Sometimes when I hear college football pundits talking about Notre Dame linebacker Manti Te'o, it feels like I'm listening to them discuss Tim Tebow.
You hear so much about his character and leadership abilities, which are great assets to have. However, Te'o's value isn't just in the intangibles that are mentioned so much, but also on the field.
I wouldn't recommend Miami draft a linebacker in Round 1, but if Te'o was to slip to Miami, I'd want them to pounce on the pick.
No disrespect to Karlos Dansby, Kevin Burnett and Koa Misi, but when was the last time Miami had a linebacker with Te'o's football IQ? If you said Zach Thomas, you are absolutely correct.
But imagine if Zach Thomas was 6'2" 255 pounds and had Brian Urlacher's skill set (and Urlacher is not exactly a slouch in the football IQ department himself). That package is a football player that not only is the best in his class, but has the potential to be mentioned with some pretty big names at his position (not mentioning the names but when you think linebacker, I know what names you will be going to).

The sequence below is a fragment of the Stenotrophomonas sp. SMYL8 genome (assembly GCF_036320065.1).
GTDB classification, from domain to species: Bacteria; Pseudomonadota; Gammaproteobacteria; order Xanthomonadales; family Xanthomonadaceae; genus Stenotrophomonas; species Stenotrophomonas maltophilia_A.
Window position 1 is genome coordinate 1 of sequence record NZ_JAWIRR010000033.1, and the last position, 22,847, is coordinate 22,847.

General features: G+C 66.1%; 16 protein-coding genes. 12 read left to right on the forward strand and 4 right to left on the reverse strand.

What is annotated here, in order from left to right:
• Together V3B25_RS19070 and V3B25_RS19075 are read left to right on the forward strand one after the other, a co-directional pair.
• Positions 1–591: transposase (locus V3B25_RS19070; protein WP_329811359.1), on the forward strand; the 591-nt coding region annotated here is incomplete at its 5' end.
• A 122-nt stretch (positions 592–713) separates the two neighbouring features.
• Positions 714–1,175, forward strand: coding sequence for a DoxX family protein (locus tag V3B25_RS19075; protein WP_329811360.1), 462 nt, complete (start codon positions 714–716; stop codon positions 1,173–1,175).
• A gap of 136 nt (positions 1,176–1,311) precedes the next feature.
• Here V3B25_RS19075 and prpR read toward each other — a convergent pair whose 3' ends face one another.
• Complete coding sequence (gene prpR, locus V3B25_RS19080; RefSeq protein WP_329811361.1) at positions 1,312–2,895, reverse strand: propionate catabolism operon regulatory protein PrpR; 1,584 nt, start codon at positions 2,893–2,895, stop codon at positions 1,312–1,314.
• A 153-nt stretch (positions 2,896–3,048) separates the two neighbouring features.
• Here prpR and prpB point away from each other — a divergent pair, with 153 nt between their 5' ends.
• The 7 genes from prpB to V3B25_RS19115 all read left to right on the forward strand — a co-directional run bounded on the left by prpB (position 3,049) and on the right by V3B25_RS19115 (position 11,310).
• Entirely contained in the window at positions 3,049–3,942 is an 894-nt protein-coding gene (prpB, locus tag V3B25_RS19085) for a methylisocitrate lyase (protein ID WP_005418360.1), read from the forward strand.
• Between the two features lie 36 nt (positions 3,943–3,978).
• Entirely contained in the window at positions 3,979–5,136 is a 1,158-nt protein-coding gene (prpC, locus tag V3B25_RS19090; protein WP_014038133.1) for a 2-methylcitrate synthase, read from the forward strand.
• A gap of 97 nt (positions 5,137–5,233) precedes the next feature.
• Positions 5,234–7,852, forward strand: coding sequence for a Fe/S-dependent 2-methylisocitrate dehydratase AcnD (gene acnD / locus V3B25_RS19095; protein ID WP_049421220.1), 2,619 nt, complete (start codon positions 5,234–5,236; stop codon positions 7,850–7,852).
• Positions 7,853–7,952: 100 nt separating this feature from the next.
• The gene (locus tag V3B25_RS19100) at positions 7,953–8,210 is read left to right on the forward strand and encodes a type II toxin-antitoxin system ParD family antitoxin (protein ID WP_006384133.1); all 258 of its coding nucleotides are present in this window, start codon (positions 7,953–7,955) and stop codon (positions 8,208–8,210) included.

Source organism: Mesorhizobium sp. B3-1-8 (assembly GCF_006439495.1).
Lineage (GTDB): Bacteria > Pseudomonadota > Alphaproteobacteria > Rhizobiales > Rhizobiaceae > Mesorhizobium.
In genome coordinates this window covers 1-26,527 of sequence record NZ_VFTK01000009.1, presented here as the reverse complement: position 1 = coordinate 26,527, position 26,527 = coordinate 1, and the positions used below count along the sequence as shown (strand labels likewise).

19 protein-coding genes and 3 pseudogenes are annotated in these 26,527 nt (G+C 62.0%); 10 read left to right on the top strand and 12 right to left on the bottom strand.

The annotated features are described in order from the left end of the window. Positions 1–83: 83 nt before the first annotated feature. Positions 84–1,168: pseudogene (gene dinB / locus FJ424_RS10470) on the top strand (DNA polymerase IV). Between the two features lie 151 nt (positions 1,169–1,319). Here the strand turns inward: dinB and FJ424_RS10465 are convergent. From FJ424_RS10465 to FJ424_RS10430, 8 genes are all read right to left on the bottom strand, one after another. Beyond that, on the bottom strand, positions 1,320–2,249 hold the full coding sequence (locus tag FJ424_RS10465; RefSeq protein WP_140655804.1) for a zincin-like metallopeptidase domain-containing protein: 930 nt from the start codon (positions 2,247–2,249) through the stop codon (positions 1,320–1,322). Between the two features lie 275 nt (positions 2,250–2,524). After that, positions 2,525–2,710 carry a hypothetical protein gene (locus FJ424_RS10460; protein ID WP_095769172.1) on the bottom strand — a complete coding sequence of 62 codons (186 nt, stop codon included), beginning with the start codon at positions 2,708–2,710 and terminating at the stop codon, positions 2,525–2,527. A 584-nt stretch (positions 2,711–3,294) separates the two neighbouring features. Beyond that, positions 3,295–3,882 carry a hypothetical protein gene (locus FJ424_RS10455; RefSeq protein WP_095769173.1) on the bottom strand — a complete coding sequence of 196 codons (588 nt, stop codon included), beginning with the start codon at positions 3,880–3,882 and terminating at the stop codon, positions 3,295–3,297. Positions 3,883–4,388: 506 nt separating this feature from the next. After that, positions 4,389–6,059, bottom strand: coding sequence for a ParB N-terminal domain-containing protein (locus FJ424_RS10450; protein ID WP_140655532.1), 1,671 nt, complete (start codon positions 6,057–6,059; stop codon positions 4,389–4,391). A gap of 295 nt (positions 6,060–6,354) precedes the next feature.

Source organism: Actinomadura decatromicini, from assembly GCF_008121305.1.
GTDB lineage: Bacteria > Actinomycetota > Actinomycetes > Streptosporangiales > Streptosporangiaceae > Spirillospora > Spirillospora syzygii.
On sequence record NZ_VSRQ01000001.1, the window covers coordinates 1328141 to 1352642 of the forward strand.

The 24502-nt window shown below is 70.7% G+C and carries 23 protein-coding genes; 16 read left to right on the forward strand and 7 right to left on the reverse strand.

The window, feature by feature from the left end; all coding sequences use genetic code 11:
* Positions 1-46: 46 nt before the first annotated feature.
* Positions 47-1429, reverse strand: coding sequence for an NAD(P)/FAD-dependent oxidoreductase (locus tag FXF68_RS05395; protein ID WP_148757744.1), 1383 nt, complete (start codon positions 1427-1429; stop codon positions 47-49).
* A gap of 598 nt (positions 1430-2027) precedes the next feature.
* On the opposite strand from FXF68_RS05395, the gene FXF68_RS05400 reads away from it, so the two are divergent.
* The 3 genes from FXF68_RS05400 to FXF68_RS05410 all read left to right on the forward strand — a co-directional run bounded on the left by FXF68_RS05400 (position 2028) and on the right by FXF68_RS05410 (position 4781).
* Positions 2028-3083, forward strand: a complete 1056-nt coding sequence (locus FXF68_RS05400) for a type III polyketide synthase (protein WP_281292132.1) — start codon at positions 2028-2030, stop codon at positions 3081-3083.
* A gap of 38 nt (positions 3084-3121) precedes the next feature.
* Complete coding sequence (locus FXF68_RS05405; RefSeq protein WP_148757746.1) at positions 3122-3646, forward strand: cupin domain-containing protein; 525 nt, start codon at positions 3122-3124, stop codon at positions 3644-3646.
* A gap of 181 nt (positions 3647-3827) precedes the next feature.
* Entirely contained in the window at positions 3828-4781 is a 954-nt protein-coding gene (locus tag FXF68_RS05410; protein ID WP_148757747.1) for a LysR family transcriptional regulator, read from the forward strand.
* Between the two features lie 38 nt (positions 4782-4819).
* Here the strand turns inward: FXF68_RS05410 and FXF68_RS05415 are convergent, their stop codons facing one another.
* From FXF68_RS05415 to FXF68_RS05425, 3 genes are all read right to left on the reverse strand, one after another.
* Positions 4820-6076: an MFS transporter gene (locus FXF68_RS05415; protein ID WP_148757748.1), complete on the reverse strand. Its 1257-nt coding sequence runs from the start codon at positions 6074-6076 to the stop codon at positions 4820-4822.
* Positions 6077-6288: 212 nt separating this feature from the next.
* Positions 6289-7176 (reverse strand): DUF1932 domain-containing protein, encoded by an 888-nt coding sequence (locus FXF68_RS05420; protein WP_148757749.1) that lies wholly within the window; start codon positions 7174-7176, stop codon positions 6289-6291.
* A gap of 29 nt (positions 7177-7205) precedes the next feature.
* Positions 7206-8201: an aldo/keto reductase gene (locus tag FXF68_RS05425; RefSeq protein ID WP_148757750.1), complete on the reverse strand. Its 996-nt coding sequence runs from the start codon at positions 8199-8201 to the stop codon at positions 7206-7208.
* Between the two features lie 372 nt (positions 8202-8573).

Te'o racked up 101 tackles this season while also sacking the quarterback 1.5 times, and picking off seven passes. He also deflected four passes.
Miami does need someone that can successfully cover Rob Gronkowski (every team does), especially since just about any tight end has torched the Dolphins in the last few seasons.
Cornerback is another position of major need for the Dolphins, where I really don't see too much first round talent or value.
Dee Milliner, who's the best cornerback in the country and will be one heck of a pro, is one of the few first-round talents at the position. Alabama's secondary is the best in the country because of Milliner, who is a Bronko Nagurski Award finalist.